1. Remove all traces of makeup and wash your face with fresh water and a mild facial cleanser. Pat dry.
  2. Dampen a cotton pad with some toner and apply it all over your face and neck, avoiding the lips and the delicate areas around your eyes.
  3. Take a small amount of the gel or cream on your fingertips and apply it all over your face. If your product is in a liquid form, you can apply it with a cotton pad.
  4. Wait for a few seconds and allow it to dry.
  5. Continue with your skin care regime and apply other products in the order you usually follow.

While PHAs are known to be gentle, it is always a good idea to start slow with chemical exfoliants. Begin by testing the product on a small region on your arm or leg and leave it on for a few hours. Discontinue if you experience any allergic reaction or discomfort. But if there is no reaction, you may start using it on your facial skin.

All facial acids can potentially cause side effects when your skin is exposed to the sun. Hence, ensure you always use sunscreen along with PHAs in your daily routine.

Although PHAs are very mild, you should exercise caution when it comes to mixing them with other active ingredients. Keep reading to know more.

What Should You Not Mix With PHAs?

If you read the ingredients lists of commercial exfoliant products, you may see that PHAs are often used with AHAs and BHAs. While oily skin prone to acne is likely to tolerate these three acids, other skin types may react.

Even though PHAs are quite gentle, combining them with other chemical exfoliants can lead to skin irritation. Thus, to be on the safer side, consider using products containing only one type of exfoliating acid. Also, choose products only with PHAs if you have ultra-sensitive skin prone to eczema, dryness, or rosaceai  XAn inflammatory skin condition that typically affects the face and causes redness and frequently tiny, red bumps that are filled with pus. .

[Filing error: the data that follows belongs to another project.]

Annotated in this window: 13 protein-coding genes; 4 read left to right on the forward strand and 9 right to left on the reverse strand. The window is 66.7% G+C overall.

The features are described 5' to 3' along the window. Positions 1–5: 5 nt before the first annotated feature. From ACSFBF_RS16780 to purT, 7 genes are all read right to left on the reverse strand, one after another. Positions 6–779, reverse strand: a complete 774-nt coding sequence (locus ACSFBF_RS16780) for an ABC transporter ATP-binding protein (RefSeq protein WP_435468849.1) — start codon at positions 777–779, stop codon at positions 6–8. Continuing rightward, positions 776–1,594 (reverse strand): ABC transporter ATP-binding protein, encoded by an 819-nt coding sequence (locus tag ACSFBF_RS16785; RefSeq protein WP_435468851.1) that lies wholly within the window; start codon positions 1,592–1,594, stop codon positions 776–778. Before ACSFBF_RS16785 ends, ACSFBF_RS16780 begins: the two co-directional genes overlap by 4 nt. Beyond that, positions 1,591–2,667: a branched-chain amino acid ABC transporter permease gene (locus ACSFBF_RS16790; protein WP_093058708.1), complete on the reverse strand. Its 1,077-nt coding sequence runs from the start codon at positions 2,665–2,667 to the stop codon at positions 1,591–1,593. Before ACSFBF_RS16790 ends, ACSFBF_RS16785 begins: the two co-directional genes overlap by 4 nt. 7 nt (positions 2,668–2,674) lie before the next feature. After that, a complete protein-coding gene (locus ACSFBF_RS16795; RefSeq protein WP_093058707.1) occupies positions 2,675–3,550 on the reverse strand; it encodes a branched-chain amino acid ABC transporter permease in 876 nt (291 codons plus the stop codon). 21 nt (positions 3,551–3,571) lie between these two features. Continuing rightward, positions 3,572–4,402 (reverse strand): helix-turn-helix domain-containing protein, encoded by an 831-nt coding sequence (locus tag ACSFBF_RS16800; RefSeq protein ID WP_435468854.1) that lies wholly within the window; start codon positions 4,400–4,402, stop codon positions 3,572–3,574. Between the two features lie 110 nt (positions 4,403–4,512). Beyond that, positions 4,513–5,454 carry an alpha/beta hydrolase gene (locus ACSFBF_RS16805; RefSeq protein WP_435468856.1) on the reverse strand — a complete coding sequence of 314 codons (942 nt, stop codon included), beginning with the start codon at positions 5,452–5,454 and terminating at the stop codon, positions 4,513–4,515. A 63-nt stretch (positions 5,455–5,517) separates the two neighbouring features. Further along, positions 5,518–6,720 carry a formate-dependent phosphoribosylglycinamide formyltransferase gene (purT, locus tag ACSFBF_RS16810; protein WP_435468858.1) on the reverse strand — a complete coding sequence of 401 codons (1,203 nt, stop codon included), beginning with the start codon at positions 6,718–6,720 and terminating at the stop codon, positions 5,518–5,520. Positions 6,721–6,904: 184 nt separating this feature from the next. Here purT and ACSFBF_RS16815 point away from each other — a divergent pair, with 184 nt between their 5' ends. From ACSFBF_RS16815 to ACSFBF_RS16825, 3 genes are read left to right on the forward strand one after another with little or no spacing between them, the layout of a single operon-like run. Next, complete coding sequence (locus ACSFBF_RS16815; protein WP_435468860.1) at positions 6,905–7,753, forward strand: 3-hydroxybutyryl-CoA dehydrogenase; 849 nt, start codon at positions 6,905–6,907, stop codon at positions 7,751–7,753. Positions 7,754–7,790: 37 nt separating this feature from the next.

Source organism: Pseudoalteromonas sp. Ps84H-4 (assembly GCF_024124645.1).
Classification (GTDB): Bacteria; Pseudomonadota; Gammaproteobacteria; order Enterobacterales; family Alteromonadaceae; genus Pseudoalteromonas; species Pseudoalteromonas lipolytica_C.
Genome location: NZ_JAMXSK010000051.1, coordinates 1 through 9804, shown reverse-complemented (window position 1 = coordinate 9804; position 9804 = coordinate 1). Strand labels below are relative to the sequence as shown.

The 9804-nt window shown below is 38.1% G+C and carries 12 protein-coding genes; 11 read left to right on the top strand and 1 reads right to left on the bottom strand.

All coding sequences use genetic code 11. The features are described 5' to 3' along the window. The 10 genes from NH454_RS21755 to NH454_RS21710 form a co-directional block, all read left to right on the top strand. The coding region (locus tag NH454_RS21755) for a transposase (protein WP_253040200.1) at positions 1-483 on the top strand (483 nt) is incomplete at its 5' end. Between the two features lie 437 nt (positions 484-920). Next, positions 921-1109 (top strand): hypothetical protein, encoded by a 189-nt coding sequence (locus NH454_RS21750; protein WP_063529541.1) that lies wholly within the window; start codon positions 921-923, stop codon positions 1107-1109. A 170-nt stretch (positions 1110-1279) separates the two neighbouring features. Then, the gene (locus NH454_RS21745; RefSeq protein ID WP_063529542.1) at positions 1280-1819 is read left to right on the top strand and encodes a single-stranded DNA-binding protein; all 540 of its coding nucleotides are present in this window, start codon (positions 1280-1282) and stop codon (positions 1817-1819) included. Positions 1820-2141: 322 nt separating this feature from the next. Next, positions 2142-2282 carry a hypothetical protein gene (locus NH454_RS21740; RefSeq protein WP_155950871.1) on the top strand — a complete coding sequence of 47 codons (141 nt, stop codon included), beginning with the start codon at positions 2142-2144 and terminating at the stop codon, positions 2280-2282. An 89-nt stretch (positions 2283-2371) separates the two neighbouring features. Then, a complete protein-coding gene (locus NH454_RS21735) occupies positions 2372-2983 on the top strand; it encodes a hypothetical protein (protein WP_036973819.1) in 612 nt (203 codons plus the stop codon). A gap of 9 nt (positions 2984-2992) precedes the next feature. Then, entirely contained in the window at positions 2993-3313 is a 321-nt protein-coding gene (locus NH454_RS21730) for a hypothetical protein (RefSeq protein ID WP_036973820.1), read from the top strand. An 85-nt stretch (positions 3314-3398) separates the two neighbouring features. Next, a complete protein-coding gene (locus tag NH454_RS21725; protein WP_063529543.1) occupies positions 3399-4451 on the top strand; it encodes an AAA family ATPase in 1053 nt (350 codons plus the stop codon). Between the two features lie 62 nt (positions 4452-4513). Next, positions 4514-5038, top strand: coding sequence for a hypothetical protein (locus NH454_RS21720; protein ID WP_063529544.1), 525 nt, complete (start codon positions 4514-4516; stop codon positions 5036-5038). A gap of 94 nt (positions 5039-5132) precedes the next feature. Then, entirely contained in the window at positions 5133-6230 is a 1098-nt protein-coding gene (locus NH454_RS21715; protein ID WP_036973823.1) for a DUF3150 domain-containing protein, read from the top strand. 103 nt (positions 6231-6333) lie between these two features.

Several types of PHAs are used in beauty care products. But which ones suit your skin the best? Let’s find out.

What Types Of PHAs Are The Best?

Woman confused between two bottles of PHA serums

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1. Gluconolactone

Gluconolactone is one of the most popular ingredients in facial products for sensitive skin. It is known for its gentle exfoliating effects. It also serves as a humectant and seals skin moisture. It is known to have antioxidant properties and may even protect your skin from UV damage (2).

2. Lactobionic Acid

Lactobionic acid is an iodized form of lactose that is derived from milk sugars. Anecdotal evidence suggests that it can fight the signs of aging, unclog pores, and even out one’s skin tone. It is also said to prevent the degradation of collagen and keep your skin looking younger. However, more empirical studies are needed to confirm its efficacy as an anti-aging ingredient.

3. Galactose

Galactose is also derived from milk sugars. It is less commonly used than the above two PHAs. It is said to be a gentle exfoliant. It moisturizes your skin while sloughing away the dead skin cells from your skin surface. Anecdotal evidence suggests that galactose may help reduce hyperpigmentation and the appearance of dark spots.

protip_icon Did You Know?
Charles Weissman first coined the term ‘galactose,’ deriving it from the Greek word ‘galaktos,’ meaning milk, and the general suffix of sugar, ‘tose.’

How Often Can You Use PHAs?

PHAs are generally considered gentle enough for daily use on most skin types. However, those with sensitive skin are recommended to use them 2 to 3 times a week. You may gradually start using them daily.